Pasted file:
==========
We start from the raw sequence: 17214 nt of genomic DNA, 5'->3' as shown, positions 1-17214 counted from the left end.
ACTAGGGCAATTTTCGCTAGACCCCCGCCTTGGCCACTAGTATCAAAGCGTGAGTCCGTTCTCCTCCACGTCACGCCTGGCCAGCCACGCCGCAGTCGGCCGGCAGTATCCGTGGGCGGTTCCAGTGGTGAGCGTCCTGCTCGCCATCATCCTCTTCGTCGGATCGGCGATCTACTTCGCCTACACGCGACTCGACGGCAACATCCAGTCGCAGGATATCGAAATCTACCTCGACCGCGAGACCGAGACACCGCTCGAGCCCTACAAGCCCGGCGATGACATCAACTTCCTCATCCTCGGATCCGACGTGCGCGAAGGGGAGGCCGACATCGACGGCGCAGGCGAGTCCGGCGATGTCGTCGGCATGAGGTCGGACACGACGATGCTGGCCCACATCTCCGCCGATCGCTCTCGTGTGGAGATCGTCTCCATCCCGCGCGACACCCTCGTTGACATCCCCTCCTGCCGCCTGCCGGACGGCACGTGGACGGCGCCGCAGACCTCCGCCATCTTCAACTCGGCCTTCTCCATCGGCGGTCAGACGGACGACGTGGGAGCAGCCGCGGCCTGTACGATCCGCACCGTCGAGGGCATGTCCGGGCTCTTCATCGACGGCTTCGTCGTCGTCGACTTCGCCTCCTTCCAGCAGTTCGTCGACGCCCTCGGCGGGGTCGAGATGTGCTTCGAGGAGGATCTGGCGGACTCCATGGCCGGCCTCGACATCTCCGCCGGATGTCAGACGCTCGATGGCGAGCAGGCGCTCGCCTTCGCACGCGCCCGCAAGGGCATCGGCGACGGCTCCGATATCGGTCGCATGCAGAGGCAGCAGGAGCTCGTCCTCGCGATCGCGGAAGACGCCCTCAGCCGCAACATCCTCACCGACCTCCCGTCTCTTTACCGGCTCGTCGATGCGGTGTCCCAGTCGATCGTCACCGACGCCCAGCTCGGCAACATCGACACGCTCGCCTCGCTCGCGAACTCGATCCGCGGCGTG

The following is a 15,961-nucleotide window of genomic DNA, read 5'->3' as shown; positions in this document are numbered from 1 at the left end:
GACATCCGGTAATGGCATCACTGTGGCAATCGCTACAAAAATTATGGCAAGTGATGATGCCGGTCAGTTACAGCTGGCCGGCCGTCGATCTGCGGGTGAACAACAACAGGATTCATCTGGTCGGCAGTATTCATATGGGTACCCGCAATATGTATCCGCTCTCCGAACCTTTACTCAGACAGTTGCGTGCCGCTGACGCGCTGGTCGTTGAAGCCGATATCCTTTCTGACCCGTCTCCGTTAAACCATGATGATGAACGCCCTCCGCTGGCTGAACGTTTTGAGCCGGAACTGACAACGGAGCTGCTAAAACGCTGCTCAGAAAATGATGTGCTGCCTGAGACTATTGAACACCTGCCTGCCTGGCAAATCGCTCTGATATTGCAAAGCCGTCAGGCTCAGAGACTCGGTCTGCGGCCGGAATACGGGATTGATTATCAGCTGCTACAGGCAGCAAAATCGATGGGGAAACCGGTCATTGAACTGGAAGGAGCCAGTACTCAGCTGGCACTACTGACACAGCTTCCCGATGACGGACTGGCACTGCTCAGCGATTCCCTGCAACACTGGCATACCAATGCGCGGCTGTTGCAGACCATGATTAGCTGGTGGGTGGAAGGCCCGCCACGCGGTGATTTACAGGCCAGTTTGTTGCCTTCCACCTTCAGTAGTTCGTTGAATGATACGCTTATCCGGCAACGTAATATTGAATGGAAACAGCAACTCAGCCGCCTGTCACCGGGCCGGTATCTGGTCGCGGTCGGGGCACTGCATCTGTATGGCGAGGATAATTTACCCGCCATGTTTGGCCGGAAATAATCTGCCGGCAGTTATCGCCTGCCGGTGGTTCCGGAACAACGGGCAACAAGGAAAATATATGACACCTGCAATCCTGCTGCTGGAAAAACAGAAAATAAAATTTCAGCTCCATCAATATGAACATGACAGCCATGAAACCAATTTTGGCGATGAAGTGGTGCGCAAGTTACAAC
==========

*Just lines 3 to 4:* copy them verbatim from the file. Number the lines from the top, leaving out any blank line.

The following is a 15,961-nucleotide window of genomic DNA, read 5'->3' as shown; positions in this document are numbered from 1 at the left end:
GACATCCGGTAATGGCATCACTGTGGCAATCGCTACAAAAATTATGGCAAGTGATGATGCCGGTCAGTTACAGCTGGCCGGCCGTCGATCTGCGGGTGAACAACAACAGGATTCATCTGGTCGGCAGTATTCATATGGGTACCCGCAATATGTATCCGCTCTCCGAACCTTTACTCAGACAGTTGCGTGCCGCTGACGCGCTGGTCGTTGAAGCCGATATCCTTTCTGACCCGTCTCCGTTAAACCATGATGATGAACGCCCTCCGCTGGCTGAACGTTTTGAGCCGGAACTGACAACGGAGCTGCTAAAACGCTGCTCAGAAAATGATGTGCTGCCTGAGACTATTGAACACCTGCCTGCCTGGCAAATCGCTCTGATATTGCAAAGCCGTCAGGCTCAGAGACTCGGTCTGCGGCCGGAATACGGGATTGATTATCAGCTGCTACAGGCAGCAAAATCGATGGGGAAACCGGTCATTGAACTGGAAGGAGCCAGTACTCAGCTGGCACTACTGACACAGCTTCCCGATGACGGACTGGCACTGCTCAGCGATTCCCTGCAACACTGGCATACCAATGCGCGGCTGTTGCAGACCATGATTAGCTGGTGGGTGGAAGGCCCGCCACGCGGTGATTTACAGGCCAGTTTGTTGCCTTCCACCTTCAGTAGTTCGTTGAATGATACGCTTATCCGGCAACGTAATATTGAATGGAAACAGCAACTCAGCCGCCTGTCACCGGGCCGGTATCTGGTCGCGGTCGGGGCACTGCATCTGTATGGCGAGGATAATTTACCCGCCATGTTTGGCCGGAAATAATCTGCCGGCAGTTATCGCCTGCCGGTGGTTCCGGAACAACGGGCAACAAGGAAAATATATGACACCTGCAATCCTGCTGCTGGAAAAACAGAAAATAAAATTTCAGCTCCATCAATATGAACATGACAGCCATGAAACCAATTTTGGCGATGAAGTGGTGCGCAAGTTACAAC